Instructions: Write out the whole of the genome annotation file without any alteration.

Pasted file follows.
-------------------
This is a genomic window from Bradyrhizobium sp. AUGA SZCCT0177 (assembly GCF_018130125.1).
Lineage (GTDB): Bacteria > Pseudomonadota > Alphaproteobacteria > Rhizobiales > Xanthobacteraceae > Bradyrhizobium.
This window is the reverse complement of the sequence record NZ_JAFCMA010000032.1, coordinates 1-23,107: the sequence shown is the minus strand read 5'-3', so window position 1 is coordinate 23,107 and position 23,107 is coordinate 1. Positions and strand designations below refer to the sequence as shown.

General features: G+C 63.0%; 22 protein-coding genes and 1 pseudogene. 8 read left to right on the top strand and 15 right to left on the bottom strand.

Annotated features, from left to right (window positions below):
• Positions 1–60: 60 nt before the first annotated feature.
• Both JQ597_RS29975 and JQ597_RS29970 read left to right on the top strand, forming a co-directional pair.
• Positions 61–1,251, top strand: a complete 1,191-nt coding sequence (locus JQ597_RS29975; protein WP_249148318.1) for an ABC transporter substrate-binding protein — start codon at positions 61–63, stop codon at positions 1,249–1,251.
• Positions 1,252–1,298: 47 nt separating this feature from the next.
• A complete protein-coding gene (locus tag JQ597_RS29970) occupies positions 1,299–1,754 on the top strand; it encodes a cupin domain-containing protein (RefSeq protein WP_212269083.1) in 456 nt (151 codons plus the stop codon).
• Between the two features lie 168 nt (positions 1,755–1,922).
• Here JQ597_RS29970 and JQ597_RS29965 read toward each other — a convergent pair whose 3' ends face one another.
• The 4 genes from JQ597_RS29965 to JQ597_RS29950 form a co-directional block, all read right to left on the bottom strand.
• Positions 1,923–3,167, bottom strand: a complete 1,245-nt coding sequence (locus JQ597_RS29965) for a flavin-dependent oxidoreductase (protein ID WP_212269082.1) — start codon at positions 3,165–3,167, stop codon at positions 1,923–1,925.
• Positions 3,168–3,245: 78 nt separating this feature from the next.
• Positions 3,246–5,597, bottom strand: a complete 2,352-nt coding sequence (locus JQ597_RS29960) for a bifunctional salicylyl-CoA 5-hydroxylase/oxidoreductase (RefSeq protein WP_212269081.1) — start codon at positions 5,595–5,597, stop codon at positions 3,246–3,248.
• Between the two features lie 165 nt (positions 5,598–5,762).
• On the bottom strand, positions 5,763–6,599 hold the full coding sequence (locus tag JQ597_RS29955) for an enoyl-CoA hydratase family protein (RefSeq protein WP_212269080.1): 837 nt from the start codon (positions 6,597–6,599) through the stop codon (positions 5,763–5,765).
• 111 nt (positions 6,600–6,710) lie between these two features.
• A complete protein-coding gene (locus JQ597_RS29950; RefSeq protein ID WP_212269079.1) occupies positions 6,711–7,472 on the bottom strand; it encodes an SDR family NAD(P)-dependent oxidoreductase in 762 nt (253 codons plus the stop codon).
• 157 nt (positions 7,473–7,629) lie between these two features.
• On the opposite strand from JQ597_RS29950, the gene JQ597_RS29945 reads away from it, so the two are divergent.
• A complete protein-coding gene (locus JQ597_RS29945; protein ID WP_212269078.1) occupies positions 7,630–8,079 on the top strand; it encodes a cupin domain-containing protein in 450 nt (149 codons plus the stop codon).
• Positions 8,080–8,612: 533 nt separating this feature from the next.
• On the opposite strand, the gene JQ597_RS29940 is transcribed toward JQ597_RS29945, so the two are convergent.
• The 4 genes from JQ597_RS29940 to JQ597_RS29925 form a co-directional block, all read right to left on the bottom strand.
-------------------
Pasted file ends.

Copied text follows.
This is a genomic window from Bradyrhizobium sp. AUGA SZCCT0177 (assembly GCF_018130125.1).
Lineage (GTDB): Bacteria > Pseudomonadota > Alphaproteobacteria > Rhizobiales > Xanthobacteraceae > Bradyrhizobium.
This window is the reverse complement of the sequence record NZ_JAFCMA010000032.1, coordinates 1-23,107: the sequence shown is the minus strand read 5'-3', so window position 1 is coordinate 23,107 and position 23,107 is coordinate 1. Positions and strand designations below refer to the sequence as shown.

General features: G+C 63.0%; 22 protein-coding genes and 1 pseudogene. 8 read left to right on the top strand and 15 right to left on the bottom strand.

Annotated features, from left to right (window positions below):
• Positions 1–60: 60 nt before the first annotated feature.
• Both JQ597_RS29975 and JQ597_RS29970 read left to right on the top strand, forming a co-directional pair.
• Positions 61–1,251, top strand: a complete 1,191-nt coding sequence (locus JQ597_RS29975; protein WP_249148318.1) for an ABC transporter substrate-binding protein — start codon at positions 61–63, stop codon at positions 1,249–1,251.
• Positions 1,252–1,298: 47 nt separating this feature from the next.
• A complete protein-coding gene (locus tag JQ597_RS29970) occupies positions 1,299–1,754 on the top strand; it encodes a cupin domain-containing protein (RefSeq protein WP_212269083.1) in 456 nt (151 codons plus the stop codon).
• Between the two features lie 168 nt (positions 1,755–1,922).
• Here JQ597_RS29970 and JQ597_RS29965 read toward each other — a convergent pair whose 3' ends face one another.
• The 4 genes from JQ597_RS29965 to JQ597_RS29950 form a co-directional block, all read right to left on the bottom strand.
• Positions 1,923–3,167, bottom strand: a complete 1,245-nt coding sequence (locus JQ597_RS29965) for a flavin-dependent oxidoreductase (protein ID WP_212269082.1) — start codon at positions 3,165–3,167, stop codon at positions 1,923–1,925.
• Positions 3,168–3,245: 78 nt separating this feature from the next.
• Positions 3,246–5,597, bottom strand: a complete 2,352-nt coding sequence (locus JQ597_RS29960) for a bifunctional salicylyl-CoA 5-hydroxylase/oxidoreductase (RefSeq protein WP_212269081.1) — start codon at positions 5,595–5,597, stop codon at positions 3,246–3,248.
• Between the two features lie 165 nt (positions 5,598–5,762).
• On the bottom strand, positions 5,763–6,599 hold the full coding sequence (locus tag JQ597_RS29955) for an enoyl-CoA hydratase family protein (RefSeq protein WP_212269080.1): 837 nt from the start codon (positions 6,597–6,599) through the stop codon (positions 5,763–5,765).
• 111 nt (positions 6,600–6,710) lie between these two features.
• A complete protein-coding gene (locus JQ597_RS29950; RefSeq protein ID WP_212269079.1) occupies positions 6,711–7,472 on the bottom strand; it encodes an SDR family NAD(P)-dependent oxidoreductase in 762 nt (253 codons plus the stop codon).
• 157 nt (positions 7,473–7,629) lie between these two features.
• On the opposite strand from JQ597_RS29950, the gene JQ597_RS29945 reads away from it, so the two are divergent.
• A complete protein-coding gene (locus JQ597_RS29945; protein ID WP_212269078.1) occupies positions 7,630–8,079 on the top strand; it encodes a cupin domain-containing protein in 450 nt (149 codons plus the stop codon).
• Positions 8,080–8,612: 533 nt separating this feature from the next.
• On the opposite strand, the gene JQ597_RS29940 is transcribed toward JQ597_RS29945, so the two are convergent.
• The 4 genes from JQ597_RS29940 to JQ597_RS29925 form a co-directional block, all read right to left on the bottom strand.